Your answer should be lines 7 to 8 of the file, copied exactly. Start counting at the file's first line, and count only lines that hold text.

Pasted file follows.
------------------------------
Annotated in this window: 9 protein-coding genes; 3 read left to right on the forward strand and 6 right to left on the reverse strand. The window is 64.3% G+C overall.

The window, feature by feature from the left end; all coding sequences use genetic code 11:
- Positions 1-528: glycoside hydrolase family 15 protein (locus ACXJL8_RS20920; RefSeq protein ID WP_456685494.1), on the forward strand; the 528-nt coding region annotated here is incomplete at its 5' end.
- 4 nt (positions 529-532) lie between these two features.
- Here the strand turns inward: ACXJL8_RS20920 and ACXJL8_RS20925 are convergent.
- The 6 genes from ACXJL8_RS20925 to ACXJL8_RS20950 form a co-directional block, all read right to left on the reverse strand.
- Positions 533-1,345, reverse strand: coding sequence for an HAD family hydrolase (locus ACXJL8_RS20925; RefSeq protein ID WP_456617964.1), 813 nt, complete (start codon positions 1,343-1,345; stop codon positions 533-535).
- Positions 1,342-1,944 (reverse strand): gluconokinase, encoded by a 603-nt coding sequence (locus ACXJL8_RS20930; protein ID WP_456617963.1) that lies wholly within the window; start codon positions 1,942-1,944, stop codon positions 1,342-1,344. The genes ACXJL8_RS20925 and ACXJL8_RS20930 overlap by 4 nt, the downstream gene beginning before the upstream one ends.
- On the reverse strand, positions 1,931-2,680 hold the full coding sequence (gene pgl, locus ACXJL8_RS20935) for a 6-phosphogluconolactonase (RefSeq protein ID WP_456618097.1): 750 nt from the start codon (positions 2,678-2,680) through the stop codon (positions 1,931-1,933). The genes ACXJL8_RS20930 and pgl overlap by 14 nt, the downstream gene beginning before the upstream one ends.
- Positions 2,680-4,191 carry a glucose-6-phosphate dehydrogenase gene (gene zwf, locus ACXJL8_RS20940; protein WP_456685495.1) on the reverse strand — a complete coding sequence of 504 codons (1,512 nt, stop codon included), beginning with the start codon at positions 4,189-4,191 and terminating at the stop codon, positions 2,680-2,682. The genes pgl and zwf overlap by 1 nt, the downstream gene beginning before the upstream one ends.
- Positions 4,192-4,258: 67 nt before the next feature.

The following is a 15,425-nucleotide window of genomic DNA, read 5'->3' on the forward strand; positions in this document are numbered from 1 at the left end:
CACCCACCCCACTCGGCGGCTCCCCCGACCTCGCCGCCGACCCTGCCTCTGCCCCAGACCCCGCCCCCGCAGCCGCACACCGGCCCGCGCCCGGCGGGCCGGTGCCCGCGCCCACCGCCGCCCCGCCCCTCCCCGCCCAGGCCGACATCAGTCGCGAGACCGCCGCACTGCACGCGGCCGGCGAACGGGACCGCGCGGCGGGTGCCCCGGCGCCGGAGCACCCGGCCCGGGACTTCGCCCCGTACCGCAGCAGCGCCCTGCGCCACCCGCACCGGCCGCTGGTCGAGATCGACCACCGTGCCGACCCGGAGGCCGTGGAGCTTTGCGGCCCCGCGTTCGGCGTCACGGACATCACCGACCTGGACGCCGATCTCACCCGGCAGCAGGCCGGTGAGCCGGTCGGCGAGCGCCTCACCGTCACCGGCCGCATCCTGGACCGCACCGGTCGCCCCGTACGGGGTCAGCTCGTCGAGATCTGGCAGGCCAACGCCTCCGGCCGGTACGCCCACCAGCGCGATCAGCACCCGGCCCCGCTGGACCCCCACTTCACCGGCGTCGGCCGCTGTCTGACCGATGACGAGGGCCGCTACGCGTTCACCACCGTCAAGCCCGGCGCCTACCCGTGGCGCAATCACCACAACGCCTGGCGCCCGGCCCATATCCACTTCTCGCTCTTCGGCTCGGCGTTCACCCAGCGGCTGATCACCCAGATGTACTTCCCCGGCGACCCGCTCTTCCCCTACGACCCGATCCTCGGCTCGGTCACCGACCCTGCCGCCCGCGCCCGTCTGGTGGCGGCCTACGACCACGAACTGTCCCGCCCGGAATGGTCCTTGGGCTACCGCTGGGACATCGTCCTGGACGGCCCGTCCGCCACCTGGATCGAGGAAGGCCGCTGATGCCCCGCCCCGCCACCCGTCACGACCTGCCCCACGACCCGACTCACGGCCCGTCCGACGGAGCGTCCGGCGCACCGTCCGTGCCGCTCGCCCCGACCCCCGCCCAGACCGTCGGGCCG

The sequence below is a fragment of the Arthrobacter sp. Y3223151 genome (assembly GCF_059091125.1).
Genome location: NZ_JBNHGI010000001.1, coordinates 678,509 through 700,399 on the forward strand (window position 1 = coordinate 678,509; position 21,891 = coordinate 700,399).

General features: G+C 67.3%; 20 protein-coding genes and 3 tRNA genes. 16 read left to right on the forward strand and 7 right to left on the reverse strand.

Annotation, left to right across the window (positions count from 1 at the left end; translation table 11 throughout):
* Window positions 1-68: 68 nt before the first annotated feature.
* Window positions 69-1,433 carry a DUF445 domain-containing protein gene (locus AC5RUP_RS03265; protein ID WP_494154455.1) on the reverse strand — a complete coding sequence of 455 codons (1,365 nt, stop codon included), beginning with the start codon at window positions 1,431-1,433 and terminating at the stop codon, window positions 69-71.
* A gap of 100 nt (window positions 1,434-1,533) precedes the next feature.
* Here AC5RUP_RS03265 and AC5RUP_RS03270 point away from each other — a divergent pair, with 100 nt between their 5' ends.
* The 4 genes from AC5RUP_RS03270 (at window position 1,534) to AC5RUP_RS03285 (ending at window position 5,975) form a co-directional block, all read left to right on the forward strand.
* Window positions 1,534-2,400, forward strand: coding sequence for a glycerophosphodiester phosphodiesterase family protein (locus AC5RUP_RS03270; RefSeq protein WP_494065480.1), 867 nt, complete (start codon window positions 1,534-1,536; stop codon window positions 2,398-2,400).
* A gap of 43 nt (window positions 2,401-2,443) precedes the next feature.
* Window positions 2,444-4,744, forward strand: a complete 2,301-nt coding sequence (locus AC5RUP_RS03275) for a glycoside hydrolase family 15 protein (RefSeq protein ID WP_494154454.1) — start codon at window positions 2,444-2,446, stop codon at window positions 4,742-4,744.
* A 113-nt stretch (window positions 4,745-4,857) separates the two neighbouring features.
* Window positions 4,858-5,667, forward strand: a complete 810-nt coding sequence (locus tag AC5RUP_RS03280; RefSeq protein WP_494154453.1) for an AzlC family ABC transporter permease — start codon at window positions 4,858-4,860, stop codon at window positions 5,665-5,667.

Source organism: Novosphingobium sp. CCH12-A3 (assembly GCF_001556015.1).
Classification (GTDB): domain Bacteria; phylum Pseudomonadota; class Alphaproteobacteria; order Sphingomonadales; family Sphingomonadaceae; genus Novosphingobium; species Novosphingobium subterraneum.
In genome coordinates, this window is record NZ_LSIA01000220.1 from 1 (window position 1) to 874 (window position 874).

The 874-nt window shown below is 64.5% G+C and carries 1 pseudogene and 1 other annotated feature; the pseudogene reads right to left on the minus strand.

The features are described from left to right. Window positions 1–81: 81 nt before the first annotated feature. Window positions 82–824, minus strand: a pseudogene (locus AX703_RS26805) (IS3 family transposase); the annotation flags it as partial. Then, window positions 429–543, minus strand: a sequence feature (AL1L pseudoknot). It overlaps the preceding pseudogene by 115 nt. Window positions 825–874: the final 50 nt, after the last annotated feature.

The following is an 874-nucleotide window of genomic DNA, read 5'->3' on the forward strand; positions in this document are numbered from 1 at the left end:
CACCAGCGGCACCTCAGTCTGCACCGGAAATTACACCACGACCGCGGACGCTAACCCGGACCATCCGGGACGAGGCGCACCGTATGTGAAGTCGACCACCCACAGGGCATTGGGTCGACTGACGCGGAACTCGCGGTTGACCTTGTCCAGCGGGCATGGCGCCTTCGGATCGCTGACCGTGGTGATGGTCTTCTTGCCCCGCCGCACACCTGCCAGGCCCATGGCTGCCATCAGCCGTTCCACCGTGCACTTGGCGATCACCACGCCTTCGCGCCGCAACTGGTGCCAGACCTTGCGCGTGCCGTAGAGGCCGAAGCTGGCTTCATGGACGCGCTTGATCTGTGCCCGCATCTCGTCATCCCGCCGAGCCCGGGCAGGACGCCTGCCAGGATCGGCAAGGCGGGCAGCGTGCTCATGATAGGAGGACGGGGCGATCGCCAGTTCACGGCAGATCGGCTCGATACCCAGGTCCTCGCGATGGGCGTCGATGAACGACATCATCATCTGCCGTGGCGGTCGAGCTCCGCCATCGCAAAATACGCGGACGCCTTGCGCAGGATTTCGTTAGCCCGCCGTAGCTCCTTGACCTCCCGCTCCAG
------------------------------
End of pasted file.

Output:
- Positions 533-1,345, reverse strand: coding sequence for an HAD family hydrolase (locus ACXJL8_RS20925; RefSeq protein ID WP_456617964.1), 813 nt, complete (start codon positions 1,343-1,345; stop codon positions 533-535).
- Positions 1,342-1,944 (reverse strand): gluconokinase, encoded by a 603-nt coding sequence (locus ACXJL8_RS20930; protein ID WP_456617963.1) that lies wholly within the window; start codon positions 1,942-1,944, stop codon positions 1,342-1,344. The genes ACXJL8_RS20925 and ACXJL8_RS20930 overlap by 4 nt, the downstream gene beginning before the upstream one ends.